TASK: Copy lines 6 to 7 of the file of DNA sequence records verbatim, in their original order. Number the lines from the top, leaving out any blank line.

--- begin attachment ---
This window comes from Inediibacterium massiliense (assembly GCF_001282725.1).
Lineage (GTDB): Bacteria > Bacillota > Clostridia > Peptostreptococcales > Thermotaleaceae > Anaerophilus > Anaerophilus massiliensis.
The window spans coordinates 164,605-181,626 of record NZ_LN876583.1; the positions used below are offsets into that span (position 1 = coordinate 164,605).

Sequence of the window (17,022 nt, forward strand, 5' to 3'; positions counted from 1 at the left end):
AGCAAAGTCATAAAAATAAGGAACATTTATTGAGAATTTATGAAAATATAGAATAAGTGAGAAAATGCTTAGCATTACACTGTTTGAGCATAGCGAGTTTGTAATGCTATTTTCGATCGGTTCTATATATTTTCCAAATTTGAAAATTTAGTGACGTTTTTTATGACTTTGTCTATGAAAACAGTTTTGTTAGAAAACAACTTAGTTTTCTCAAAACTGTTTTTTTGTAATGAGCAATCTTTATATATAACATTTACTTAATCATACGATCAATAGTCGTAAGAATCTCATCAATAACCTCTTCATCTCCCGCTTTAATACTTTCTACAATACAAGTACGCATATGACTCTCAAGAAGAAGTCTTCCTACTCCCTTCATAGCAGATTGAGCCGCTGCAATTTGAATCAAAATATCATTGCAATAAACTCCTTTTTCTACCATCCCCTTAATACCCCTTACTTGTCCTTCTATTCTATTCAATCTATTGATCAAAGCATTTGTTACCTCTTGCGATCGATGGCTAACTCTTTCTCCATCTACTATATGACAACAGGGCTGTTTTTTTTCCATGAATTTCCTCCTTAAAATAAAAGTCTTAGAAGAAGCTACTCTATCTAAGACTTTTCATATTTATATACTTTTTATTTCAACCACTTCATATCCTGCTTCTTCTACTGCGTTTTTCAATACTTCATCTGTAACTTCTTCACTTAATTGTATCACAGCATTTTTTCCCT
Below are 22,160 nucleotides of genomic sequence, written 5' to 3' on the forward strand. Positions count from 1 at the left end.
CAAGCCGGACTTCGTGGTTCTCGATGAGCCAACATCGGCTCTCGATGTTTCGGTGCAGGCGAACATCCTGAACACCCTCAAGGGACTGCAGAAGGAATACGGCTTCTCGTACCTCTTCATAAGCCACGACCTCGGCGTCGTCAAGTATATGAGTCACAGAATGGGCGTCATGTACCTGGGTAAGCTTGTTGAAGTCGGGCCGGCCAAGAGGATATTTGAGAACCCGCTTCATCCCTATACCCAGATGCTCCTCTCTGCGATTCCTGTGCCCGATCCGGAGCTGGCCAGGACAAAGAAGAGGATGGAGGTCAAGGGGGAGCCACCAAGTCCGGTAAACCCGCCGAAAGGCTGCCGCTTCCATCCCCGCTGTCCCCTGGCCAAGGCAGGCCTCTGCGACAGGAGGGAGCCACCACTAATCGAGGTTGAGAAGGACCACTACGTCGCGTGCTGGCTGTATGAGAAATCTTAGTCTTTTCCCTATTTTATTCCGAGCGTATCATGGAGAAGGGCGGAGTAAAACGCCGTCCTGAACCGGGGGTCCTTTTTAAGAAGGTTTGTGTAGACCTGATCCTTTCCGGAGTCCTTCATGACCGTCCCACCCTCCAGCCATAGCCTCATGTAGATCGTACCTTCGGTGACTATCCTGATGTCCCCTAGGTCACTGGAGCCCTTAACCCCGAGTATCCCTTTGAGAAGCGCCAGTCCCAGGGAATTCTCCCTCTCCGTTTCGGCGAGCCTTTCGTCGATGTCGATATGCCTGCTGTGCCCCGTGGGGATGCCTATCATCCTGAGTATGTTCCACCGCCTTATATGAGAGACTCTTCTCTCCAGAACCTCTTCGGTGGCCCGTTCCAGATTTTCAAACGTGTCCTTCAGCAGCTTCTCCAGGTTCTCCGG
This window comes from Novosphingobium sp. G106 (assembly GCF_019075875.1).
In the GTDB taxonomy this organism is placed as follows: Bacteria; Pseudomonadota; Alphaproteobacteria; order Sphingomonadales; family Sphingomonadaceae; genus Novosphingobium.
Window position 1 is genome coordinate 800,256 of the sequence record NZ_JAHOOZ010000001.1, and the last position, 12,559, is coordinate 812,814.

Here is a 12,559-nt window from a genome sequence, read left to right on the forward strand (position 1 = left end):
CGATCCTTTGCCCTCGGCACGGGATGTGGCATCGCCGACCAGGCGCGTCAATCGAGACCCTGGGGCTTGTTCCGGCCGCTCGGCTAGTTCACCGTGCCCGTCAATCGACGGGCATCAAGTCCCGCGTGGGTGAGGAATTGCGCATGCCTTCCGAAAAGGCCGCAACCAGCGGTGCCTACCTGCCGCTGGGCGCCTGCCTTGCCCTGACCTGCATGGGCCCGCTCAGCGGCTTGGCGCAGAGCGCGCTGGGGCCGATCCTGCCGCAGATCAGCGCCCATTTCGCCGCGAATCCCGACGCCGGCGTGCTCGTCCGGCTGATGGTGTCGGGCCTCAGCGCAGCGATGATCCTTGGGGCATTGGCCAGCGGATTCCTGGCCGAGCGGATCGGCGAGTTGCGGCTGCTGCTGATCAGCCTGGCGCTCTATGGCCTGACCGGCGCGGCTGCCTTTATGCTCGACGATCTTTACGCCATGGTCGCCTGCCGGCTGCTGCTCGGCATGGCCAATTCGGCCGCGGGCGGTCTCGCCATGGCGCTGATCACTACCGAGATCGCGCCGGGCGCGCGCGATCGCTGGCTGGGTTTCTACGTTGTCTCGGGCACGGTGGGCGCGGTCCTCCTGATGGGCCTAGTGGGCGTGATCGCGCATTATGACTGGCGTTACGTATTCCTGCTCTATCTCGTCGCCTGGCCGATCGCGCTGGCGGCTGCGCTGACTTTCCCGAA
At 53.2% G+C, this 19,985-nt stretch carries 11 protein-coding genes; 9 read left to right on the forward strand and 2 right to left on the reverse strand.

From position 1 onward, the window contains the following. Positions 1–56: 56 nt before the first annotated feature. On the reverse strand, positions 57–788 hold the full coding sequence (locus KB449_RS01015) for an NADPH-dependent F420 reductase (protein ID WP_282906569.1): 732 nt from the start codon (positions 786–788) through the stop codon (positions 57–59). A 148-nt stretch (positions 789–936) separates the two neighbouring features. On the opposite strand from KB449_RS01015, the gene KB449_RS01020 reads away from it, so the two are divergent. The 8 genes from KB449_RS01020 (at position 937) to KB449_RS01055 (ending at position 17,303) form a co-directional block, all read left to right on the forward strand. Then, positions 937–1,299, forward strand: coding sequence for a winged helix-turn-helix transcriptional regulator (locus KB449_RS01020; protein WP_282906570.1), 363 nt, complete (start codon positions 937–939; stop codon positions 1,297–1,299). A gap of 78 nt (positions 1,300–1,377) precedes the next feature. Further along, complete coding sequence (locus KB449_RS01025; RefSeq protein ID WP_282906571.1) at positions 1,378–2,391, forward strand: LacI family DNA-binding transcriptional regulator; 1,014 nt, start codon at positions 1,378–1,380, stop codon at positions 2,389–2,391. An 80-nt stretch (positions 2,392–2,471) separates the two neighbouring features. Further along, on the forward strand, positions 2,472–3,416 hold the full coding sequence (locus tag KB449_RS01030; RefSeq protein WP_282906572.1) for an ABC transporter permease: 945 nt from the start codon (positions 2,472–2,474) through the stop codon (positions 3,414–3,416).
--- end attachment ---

Below are 22,160 nucleotides of genomic sequence, written 5' to 3' on the forward strand. Positions count from 1 at the left end.
CAAGCCGGACTTCGTGGTTCTCGATGAGCCAACATCGGCTCTCGATGTTTCGGTGCAGGCGAACATCCTGAACACCCTCAAGGGACTGCAGAAGGAATACGGCTTCTCGTACCTCTTCATAAGCCACGACCTCGGCGTCGTCAAGTATATGAGTCACAGAATGGGCGTCATGTACCTGGGTAAGCTTGTTGAAGTCGGGCCGGCCAAGAGGATATTTGAGAACCCGCTTCATCCCTATACCCAGATGCTCCTCTCTGCGATTCCTGTGCCCGATCCGGAGCTGGCCAGGACAAAGAAGAGGATGGAGGTCAAGGGGGAGCCACCAAGTCCGGTAAACCCGCCGAAAGGCTGCCGCTTCCATCCCCGCTGTCCCCTGGCCAAGGCAGGCCTCTGCGACAGGAGGGAGCCACCACTAATCGAGGTTGAGAAGGACCACTACGTCGCGTGCTGGCTGTATGAGAAATCTTAGTCTTTTCCCTATTTTATTCCGAGCGTATCATGGAGAAGGGCGGAGTAAAACGCCGTCCTGAACCGGGGGTCCTTTTTAAGAAGGTTTGTGTAGACCTGATCCTTTCCGGAGTCCTTCATGACCGTCCCACCCTCCAGCCATAGCCTCATGTAGATCGTACCTTCGGTGACTATCCTGATGTCCCCTAGGTCACTGGAGCCCTTAACCCCGAGTATCCCTTTGAGAAGCGCCAGTCCCAGGGAATTCTCCCTCTCCGTTTCGGCGAGCCTTTCGTCGATGTCGATATGCCTGCTGTGCCCCGTGGGGATGCCTATCATCCTGAGTATGTTCCACCGCCTTATATGAGAGACTCTTCTCTCCAGAACCTCTTCGGTGGCCCGTTCCAGATTTTCAAACGTGTCCTTCAGCAGCTTCTCCAGGTTCTCCGG